Magnetic particles that seek out and kill prostate cancer cells at an early stage of the disease are being developed by British scientists.
Researchers at the University of Leicester say the magnetic nanoparticles could be used to treat prostate cancer at the same time as finding it.
The university has been awarded a £321,000 grant by the Engineering and Physical Sciences Research Council to develop the nanotechnology.
The magnetic particles find and stick to prostate tumour cells so they can be seen on MRI scans. The nanoparticles then burn up the cancer cells when zapped with radio waves.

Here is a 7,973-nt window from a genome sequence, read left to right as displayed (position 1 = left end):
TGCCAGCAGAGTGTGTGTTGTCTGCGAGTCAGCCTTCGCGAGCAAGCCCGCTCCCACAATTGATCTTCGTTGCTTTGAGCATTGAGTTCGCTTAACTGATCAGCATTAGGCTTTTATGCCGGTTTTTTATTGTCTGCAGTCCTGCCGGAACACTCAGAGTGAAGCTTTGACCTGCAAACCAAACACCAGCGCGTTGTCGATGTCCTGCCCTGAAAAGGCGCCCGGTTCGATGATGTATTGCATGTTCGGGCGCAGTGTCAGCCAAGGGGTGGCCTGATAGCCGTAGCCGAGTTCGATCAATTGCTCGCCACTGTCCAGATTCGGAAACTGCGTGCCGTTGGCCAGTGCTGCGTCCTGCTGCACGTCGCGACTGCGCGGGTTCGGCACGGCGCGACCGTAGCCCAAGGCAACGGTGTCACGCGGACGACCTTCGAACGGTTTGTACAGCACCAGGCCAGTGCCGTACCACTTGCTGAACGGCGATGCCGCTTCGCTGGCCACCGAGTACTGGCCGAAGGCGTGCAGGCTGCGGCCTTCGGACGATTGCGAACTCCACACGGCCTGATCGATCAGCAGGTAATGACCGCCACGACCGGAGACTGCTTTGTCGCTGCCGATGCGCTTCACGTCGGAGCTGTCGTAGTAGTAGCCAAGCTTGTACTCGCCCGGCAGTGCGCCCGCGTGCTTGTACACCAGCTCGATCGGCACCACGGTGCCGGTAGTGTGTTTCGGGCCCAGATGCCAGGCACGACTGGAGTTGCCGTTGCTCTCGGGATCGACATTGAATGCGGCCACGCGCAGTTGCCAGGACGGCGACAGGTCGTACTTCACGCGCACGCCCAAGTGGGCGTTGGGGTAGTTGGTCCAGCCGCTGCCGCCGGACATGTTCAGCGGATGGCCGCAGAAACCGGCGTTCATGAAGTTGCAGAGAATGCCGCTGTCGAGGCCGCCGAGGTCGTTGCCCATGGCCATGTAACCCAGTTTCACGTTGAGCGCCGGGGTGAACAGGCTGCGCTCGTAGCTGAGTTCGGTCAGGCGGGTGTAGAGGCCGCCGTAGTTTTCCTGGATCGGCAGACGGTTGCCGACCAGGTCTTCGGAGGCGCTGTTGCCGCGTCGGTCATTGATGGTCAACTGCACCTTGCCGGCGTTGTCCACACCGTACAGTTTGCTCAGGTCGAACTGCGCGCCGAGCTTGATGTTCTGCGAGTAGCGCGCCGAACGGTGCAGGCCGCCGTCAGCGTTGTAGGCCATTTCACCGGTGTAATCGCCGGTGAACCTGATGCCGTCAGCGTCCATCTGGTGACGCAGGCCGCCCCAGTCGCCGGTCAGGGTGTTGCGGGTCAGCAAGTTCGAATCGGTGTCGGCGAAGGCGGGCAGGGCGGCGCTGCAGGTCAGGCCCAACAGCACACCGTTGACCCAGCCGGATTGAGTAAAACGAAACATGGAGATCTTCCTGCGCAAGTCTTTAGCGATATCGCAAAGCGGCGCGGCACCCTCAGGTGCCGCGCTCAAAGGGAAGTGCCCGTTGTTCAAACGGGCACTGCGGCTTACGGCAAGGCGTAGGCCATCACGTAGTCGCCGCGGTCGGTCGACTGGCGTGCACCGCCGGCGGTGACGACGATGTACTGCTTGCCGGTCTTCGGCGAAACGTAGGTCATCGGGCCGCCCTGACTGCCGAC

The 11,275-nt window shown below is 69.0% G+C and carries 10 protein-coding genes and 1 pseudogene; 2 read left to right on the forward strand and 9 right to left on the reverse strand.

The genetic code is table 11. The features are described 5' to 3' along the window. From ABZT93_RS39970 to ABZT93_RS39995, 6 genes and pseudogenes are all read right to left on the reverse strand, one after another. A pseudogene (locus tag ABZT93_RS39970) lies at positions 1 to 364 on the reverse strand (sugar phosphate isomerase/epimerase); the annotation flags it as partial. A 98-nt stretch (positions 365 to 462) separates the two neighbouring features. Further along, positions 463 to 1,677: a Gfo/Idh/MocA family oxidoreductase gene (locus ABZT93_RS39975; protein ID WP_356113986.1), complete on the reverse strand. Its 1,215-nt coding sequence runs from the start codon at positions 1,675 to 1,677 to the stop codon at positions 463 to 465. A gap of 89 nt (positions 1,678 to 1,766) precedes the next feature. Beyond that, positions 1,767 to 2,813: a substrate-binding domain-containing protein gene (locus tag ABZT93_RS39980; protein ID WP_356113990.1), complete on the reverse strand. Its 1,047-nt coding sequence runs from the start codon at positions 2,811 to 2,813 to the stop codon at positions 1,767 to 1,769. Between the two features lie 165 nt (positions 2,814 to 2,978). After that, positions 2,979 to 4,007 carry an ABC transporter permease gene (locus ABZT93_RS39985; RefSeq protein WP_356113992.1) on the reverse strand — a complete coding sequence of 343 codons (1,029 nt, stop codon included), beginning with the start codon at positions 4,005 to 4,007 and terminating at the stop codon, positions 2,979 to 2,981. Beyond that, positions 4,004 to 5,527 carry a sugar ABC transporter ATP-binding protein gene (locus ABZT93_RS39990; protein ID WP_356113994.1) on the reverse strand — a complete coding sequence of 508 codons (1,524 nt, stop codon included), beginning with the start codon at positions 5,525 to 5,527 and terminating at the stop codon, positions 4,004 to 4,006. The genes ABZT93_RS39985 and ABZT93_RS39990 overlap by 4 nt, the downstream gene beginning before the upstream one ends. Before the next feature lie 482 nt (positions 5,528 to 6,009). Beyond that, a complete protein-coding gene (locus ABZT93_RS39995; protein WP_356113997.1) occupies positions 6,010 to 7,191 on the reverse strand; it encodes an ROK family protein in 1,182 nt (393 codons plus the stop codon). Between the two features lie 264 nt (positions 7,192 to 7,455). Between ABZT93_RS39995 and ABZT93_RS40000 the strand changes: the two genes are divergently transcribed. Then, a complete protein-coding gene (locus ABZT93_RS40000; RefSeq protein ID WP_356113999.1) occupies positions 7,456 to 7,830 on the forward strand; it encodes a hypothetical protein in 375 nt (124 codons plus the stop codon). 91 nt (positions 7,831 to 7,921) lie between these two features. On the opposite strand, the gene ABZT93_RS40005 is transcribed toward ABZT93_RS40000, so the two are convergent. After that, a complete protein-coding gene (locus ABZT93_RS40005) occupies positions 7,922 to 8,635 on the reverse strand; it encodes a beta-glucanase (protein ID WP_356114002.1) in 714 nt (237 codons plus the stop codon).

More than 34,000 men are diagnosed with prostate cancer each year in the UK.
Scientists say the pioneering treatment could also be applied to other aggressive cancers, such as liver, breast and colon, where early diagnosis is crucial.
Dr Su, of the Department of Chemistry, said: ‘Prostate cancer cure rates are predicated on early diagnosis and treatment.
‘The technology that we are developing offers the potential of both the identification and treatment of prostate cancer in a highly selective manner.’